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2nd law exception

  1. Dec 21, 2003 #1
    in this link someone claims an increase
    in order that is against the 2nd law

    http://news.bbc.co.uk/1/hi/sci/tech/2135779.stm

    is a 1/10 sec time frame valid or just random chance
    anyone got a better link to this

    I found this pdf
    http://rsc.anu.edu.au/~evans/papers/exptFT.pdf

    on this short a timescale it seams to me that
    brownian motion or random chance is driving the results
     
    Last edited: Dec 21, 2003
  2. jcsd
  3. Dec 21, 2003 #2

    Bystander

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    Dennis Evans does NOT leap to wild conclusions; that said, his forte is the theoretical, and "there's many a slip twixt the cup and lip" --- or, twixt the theoretical result and the lab bench. The pdf is barely legible on my screen --- the BBC "science desk" butcher job description of the experiment leaves a lot to be desired, but it's a fairly decent bet that experimental artifacts have been missed in the analysis/correlation of theory and experiment. Stay tuned for critique of the paper --- provided I survive the eyestrain --- holidays and all, it'll be mid-Jan before I get my hands on P. Rev..

    Bottom line? The theoreticians strike again --- the only thing on this earth more dangerous than "a second lieutenant with a map" (pre-GPS joke for all you technos out there) is a theoretician with a test tube. The Second Law is safe --- you'll see a retraction or correction within a year --- most probably based on an analysis of the experimental design --- the "unmixing" of cake mixes has been studied to death, and this looks very much like an alternate demonstration of "unmixing" phenomena.
     
  4. Dec 21, 2003 #3

    russ_watters

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    I agree with the first part but not the second part. My gut tells me that the article misrepresented (overstated/misunderstood) the findings of the experiment. That happens all the time and is NEVER retracted.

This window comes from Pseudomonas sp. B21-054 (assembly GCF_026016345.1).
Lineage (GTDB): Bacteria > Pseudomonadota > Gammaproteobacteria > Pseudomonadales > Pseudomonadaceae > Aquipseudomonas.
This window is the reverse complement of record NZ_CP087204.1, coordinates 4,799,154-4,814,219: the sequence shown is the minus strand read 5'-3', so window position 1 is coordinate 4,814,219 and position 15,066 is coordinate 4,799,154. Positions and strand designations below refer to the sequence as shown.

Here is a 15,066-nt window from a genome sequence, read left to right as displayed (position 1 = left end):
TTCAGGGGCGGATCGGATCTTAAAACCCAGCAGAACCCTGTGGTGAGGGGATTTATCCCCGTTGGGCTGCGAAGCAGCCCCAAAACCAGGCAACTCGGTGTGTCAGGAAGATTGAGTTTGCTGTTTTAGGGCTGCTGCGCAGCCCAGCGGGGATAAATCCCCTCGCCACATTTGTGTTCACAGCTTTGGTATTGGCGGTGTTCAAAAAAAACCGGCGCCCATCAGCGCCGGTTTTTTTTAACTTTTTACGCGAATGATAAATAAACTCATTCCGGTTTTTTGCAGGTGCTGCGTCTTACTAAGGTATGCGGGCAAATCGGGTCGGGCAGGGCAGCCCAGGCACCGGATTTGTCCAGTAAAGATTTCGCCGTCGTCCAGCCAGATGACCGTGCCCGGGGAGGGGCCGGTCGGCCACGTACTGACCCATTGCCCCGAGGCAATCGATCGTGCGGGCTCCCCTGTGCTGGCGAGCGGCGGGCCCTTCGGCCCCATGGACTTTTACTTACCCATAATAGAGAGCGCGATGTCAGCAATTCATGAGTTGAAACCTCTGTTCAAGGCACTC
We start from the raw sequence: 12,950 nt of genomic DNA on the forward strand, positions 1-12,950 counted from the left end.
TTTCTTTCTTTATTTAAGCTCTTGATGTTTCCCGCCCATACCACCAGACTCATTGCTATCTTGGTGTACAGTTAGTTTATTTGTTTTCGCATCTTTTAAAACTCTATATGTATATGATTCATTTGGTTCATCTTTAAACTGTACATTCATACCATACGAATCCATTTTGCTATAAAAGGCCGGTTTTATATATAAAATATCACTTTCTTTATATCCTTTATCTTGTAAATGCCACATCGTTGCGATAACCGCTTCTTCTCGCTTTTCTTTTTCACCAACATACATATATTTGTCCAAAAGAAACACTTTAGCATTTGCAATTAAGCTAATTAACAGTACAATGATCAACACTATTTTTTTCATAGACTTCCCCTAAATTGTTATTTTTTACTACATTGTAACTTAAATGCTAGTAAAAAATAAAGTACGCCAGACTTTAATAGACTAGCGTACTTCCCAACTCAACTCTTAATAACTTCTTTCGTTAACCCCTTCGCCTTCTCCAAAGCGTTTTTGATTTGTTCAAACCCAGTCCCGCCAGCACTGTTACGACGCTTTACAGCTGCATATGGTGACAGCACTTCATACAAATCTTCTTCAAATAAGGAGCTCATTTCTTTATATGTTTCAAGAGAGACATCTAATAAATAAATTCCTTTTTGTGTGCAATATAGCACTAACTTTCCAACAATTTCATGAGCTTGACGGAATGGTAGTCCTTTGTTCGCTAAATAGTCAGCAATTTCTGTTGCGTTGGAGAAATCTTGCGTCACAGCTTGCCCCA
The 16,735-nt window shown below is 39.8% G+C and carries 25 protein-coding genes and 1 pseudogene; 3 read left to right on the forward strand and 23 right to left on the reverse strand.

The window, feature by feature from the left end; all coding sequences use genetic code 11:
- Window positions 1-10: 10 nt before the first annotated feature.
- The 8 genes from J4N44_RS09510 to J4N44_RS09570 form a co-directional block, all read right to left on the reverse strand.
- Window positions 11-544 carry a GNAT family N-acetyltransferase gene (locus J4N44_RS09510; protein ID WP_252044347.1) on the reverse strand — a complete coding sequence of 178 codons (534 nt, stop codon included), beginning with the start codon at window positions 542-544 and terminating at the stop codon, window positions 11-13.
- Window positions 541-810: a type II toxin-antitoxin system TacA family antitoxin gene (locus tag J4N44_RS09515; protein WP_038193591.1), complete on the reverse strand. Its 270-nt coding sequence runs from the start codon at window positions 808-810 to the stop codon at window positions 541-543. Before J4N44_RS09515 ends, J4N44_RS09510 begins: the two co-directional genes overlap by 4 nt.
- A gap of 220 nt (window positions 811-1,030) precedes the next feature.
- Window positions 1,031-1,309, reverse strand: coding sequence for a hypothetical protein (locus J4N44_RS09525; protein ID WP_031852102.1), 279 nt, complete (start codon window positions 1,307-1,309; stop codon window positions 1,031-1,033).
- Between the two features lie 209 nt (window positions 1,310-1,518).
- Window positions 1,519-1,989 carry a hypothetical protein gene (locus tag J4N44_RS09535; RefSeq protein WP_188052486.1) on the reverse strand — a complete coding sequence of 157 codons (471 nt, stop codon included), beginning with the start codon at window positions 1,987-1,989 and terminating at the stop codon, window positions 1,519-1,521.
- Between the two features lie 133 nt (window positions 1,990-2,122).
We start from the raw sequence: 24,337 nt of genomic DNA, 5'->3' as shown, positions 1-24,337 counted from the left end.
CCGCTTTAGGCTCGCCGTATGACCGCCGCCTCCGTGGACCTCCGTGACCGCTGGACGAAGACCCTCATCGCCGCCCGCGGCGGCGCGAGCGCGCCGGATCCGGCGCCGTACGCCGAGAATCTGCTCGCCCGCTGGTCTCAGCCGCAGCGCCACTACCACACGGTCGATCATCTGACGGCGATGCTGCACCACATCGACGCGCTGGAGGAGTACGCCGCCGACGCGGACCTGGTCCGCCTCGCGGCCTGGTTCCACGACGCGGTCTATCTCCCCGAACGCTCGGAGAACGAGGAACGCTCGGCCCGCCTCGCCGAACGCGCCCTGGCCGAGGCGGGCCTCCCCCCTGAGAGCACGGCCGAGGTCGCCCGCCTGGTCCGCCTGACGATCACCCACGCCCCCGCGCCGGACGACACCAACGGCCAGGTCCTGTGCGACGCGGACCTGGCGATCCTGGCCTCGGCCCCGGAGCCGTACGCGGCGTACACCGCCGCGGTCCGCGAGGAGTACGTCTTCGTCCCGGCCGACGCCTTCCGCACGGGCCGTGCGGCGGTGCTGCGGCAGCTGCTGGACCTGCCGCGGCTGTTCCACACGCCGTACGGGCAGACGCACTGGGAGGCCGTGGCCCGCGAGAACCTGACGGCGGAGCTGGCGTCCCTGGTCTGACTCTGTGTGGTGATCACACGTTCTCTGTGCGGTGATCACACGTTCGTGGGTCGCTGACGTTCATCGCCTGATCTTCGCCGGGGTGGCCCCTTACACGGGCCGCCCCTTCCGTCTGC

5. Dec 21, 2003 #4
    It is my understanding that parts of a system can go toward order, so long as the net movement is toward disorder. Is my understanding flawed???

    Maybe they have defined their system without the inclusion of outside energy???

    Nautica
     
  6. Dec 22, 2003 #5

    Ivan Seeking

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    The 2nd Law: "Beads of doubt"

    http://news.bbc.co.uk/1/hi/sci/tech/2135779.stm
     
  7. Dec 22, 2003 #6
    you missed a bit!

    Your posting caught my eye, so I read the link... But you missed out the important bit:


    This Second Law of Thermodynamics says that the disorder of the Universe can only increase in time, but the equations of classical and quantum mechanics, the laws that govern the behaviour of the very small, are time reversible.

    A few years ago, a tentative theoretical solution to this paradox was proposed - the so-called Fluctuation Theorem - stating that the chances of the Second Law being violated increases as the system in question gets smaller.

    This means that at human scales, the Second Law dominates and machines only ever run in one direction. However, when working at molecular scales and over extremely short periods of time, things can take place in either direction.

    Now, scientists have demonstrated that principle experimentally.




    So no change then, the 2nd law remains true above the scale of the very very small. Four gas molecules in a box CAN all move to the same side of the box still, but 1 mole of gas molecules won't.
     
  8. Dec 22, 2003 #7

    Bystander

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    Could someone please move/lock/append this to the earlier post in Class. Phys., "2nd law exception?"
     
  9. Dec 22, 2003 #8

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    The experiment looks to be an attempt to reproduce molecular dynamic or monte carlo results on the benchtop; the actual apparatus design is a very low power acoustic/vibration damper. What has actually been measured is the acoustic relaxation time of a suspended sediment.
     
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